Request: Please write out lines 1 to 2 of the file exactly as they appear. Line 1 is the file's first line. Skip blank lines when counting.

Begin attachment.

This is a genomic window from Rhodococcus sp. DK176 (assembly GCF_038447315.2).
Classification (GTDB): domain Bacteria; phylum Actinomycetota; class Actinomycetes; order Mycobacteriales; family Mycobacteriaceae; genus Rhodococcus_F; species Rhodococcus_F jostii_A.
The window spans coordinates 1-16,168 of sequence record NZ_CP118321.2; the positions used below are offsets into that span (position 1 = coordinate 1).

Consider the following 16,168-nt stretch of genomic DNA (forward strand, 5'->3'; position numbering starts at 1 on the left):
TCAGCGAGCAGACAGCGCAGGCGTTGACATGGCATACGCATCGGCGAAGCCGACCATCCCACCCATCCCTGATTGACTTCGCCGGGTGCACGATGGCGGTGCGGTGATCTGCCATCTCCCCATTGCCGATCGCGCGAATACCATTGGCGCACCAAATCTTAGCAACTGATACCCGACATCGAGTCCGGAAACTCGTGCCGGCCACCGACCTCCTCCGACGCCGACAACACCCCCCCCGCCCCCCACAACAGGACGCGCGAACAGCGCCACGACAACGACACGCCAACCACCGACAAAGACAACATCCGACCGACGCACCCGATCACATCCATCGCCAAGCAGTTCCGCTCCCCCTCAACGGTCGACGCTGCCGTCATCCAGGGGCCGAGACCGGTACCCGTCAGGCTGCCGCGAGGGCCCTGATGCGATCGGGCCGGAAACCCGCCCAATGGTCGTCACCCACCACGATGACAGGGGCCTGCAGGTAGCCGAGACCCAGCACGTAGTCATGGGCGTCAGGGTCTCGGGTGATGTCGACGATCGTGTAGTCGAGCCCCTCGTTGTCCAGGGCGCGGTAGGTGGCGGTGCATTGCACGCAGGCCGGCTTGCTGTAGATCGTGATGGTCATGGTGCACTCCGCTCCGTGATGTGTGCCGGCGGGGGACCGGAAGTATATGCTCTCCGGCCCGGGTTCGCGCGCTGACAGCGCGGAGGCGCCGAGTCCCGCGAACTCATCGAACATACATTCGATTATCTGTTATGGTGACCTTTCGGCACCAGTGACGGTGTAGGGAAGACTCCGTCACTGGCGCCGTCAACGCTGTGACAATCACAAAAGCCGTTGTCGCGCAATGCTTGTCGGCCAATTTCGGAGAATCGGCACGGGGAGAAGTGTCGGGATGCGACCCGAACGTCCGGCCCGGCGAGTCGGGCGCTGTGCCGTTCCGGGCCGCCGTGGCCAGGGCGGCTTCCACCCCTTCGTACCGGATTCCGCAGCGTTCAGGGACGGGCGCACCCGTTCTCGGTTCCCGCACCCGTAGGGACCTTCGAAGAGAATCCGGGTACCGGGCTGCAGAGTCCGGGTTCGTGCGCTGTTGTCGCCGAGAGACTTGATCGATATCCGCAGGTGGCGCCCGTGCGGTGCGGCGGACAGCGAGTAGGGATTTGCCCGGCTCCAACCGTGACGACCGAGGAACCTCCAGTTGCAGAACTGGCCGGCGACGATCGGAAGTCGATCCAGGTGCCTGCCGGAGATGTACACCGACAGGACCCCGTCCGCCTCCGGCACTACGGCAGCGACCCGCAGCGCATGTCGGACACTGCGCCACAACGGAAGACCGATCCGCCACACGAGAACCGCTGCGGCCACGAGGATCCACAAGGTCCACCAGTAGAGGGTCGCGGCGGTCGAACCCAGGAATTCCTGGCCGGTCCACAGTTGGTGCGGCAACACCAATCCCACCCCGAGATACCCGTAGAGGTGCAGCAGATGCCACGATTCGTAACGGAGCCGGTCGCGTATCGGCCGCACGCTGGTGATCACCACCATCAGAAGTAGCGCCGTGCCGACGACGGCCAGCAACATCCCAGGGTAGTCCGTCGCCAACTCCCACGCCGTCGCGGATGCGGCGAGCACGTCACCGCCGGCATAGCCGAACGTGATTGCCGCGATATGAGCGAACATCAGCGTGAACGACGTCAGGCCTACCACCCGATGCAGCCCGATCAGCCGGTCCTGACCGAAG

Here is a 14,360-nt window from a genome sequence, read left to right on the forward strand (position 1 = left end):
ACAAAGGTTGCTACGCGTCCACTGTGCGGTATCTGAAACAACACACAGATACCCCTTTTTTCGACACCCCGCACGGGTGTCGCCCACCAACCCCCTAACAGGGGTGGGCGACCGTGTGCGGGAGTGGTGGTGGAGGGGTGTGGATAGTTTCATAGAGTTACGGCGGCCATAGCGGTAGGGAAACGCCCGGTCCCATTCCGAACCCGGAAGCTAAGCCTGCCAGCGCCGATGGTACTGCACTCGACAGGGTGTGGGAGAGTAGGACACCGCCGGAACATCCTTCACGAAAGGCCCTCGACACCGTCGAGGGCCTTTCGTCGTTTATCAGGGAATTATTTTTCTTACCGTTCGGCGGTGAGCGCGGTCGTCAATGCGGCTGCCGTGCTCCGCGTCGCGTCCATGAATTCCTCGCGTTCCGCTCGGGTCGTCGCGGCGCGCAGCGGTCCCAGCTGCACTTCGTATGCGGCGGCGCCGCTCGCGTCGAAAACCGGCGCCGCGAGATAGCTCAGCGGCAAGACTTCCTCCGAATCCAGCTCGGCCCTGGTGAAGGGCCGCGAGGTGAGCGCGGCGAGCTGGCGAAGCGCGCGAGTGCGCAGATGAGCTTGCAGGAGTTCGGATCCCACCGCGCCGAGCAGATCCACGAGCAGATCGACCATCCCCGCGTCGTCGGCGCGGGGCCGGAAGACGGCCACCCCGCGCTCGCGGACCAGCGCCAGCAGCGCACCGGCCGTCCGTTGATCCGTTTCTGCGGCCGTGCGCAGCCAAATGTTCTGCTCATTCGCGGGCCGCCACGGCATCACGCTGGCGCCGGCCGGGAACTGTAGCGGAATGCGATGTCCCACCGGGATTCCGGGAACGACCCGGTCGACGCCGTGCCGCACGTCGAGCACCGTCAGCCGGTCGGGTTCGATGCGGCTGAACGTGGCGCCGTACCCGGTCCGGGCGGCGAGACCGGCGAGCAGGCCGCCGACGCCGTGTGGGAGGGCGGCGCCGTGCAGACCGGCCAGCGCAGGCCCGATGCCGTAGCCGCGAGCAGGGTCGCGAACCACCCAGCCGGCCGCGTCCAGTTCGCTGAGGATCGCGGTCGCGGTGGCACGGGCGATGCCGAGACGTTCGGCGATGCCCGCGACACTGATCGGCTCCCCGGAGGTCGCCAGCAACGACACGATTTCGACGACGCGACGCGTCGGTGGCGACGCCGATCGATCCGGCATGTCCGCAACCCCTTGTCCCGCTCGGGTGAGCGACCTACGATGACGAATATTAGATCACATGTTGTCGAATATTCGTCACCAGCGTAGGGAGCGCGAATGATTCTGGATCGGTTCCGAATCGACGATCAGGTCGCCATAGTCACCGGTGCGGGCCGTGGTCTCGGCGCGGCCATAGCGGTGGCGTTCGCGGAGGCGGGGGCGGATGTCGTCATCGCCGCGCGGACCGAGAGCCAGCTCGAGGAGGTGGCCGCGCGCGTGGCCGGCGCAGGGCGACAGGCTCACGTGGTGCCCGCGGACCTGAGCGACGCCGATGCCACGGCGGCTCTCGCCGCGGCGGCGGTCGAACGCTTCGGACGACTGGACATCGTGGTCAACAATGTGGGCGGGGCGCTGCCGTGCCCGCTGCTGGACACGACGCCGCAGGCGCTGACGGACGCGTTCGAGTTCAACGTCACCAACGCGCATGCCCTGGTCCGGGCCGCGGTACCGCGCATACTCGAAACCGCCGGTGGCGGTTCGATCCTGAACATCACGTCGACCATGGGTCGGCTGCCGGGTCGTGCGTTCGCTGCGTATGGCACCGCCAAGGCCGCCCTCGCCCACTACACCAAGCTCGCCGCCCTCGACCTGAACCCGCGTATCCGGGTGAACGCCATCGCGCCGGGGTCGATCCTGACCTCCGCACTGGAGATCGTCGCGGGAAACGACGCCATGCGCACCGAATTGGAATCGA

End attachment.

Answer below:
This is a genomic window from Rhodococcus sp. DK176 (assembly GCF_038447315.2).
Classification (GTDB): domain Bacteria; phylum Actinomycetota; class Actinomycetes; order Mycobacteriales; family Mycobacteriaceae; genus Rhodococcus_F; species Rhodococcus_F jostii_A.